AN avenue of beautiful trees will welcome visitors to Liverpool’s Croxteth Hall and Country Park as a planting project gets underway on Tuesday (4 December).
Youngsters from Emmaus Primary School will join members of the Croxteth Park Volunteer Group (CPVG) to plant 18 Wild Cherry trees, which will provide a stunning pink blossom gateway along the driveway leading to the green space in the spring.
The tree-lined route will stretch from Muirhead Avenue Gates to the park, and has been made possible thanks to the dedication of the CPVG and funding from The Mersey Forest and the Community Forest Trust.
This is the first phase of a large-scale project in the park, which will see around 400 trees planted by local school children over the forthcoming months.
Chris Beyga from the CPVG said: “It is vital to have a project like this and we are very proud to have been the lead partner in bringing everyone together to achieve this.
“We hope this project will be one of many legacies of the group. It’s been a clear objective of ours to work closely with local children to engender a sense of pride and ownership in them as future citizens and custodians of the wonderful park that was gifted to the people of Liverpool by the late Earl of Sefton.”
Steph Hepworth, from the The Mersey Forest team, said: “We are proud to support the work of the CPVG in their tree planting projects within Croxteth Park. This winter we are planting 400 saplings within the park’s woodland along with an avenue of cherry trees leading to the main car park; this is the main route that visitors take when visiting the park so it will make a real impact to Croxteth Park’s visitor’s first impressions especially when the blossom is on the trees in spring.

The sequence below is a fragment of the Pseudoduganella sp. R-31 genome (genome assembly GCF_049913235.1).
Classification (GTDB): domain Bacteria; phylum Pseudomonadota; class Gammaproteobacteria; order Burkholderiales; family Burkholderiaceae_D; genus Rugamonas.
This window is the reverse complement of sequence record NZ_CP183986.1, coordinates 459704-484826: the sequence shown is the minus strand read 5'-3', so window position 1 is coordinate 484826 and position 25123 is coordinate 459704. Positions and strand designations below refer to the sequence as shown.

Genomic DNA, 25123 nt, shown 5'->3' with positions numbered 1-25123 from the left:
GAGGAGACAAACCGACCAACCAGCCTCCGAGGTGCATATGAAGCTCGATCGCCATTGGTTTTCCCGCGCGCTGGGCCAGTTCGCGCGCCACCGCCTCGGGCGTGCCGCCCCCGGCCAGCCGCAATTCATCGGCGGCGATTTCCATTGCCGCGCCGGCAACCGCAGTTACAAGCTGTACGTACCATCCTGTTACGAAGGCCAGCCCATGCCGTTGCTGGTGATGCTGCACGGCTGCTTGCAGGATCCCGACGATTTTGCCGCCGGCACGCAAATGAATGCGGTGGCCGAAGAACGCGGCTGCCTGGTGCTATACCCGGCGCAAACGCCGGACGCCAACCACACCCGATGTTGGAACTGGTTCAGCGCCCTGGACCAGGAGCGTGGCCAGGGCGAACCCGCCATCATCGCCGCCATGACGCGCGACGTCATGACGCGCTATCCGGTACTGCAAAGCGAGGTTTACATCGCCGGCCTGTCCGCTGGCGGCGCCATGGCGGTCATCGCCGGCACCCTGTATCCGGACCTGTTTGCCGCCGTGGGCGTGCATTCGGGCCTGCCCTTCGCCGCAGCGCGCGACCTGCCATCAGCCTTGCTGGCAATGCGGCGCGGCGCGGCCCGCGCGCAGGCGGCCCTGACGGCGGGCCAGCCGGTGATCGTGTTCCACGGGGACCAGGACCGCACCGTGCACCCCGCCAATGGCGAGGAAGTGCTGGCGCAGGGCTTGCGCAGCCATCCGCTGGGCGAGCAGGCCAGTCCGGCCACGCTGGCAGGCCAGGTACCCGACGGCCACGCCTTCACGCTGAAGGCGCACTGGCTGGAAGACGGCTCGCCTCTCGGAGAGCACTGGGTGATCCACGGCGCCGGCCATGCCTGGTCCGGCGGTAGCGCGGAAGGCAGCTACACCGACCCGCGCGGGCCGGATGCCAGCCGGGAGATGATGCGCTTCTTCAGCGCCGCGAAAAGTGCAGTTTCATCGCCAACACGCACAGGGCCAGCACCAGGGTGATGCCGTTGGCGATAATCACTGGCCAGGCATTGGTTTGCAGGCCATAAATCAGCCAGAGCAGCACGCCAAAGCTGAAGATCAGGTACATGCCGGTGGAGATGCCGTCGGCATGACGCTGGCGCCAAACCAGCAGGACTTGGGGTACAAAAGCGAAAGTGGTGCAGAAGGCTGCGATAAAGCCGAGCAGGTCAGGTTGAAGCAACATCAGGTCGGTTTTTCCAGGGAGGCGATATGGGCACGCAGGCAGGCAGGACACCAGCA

“This project is part of the Trees for Learning initiative which has been funded by Defra as part of their aim to plant one million trees with primary school children by 2020.The children involved will learn about the trees they are planting and why it is so vitally important to plant more trees, they’ll also be leaving a lasting legacy for their community and visitors to this popular green space.”
Liverpool City Council’s Cabinet Member responsible for the environment, Councillor James Noakes, said: “Many people in the city still don’t realise what a gem Croxteth Park is and I’m delighted that with planting initiatives like this, we can raise the awareness of this beautiful green space which is on our doorstep.
“In the spring, the ornamental flowers will provide an eye-catching entrance to the park and hopefully will attract more people to come and discover the area.
“We are committed to encouraging people to get out and about in our parks and I’m thrilled that children from Emmaus Primary School will be joining volunteers at the planting sessions. We want to engage youngsters in enhancing and really valuing our green spaces, and as a result, make sure future generations are invested in spending time in our parks and gardens.”